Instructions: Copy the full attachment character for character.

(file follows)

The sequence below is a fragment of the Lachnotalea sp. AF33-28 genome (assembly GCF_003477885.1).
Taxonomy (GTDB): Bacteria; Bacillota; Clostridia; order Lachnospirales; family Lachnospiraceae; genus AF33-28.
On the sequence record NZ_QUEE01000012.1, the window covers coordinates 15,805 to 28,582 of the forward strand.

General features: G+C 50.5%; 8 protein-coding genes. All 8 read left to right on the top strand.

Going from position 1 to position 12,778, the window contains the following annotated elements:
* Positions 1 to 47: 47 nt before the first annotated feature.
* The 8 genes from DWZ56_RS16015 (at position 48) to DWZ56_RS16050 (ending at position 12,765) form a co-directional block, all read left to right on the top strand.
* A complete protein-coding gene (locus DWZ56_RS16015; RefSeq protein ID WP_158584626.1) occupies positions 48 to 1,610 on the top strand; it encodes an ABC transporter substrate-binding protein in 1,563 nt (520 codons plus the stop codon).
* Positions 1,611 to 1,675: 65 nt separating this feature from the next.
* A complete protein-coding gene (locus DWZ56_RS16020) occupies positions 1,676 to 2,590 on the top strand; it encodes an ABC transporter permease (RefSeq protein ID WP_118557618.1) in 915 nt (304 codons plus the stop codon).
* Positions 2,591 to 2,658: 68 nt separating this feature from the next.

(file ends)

The sequence below is a fragment of the Lachnotalea sp. AF33-28 genome (assembly GCF_003477885.1).
Taxonomy (GTDB): Bacteria; Bacillota; Clostridia; order Lachnospirales; family Lachnospiraceae; genus AF33-28.
On the sequence record NZ_QUEE01000012.1, the window covers coordinates 15,805 to 28,582 of the forward strand.

General features: G+C 50.5%; 8 protein-coding genes. All 8 read left to right on the top strand.

Going from position 1 to position 12,778, the window contains the following annotated elements:
* Positions 1 to 47: 47 nt before the first annotated feature.
* The 8 genes from DWZ56_RS16015 (at position 48) to DWZ56_RS16050 (ending at position 12,765) form a co-directional block, all read left to right on the top strand.
* A complete protein-coding gene (locus DWZ56_RS16015; RefSeq protein ID WP_158584626.1) occupies positions 48 to 1,610 on the top strand; it encodes an ABC transporter substrate-binding protein in 1,563 nt (520 codons plus the stop codon).
* Positions 1,611 to 1,675: 65 nt separating this feature from the next.
* A complete protein-coding gene (locus DWZ56_RS16020) occupies positions 1,676 to 2,590 on the top strand; it encodes an ABC transporter permease (RefSeq protein ID WP_118557618.1) in 915 nt (304 codons plus the stop codon).
* Positions 2,591 to 2,658: 68 nt separating this feature from the next.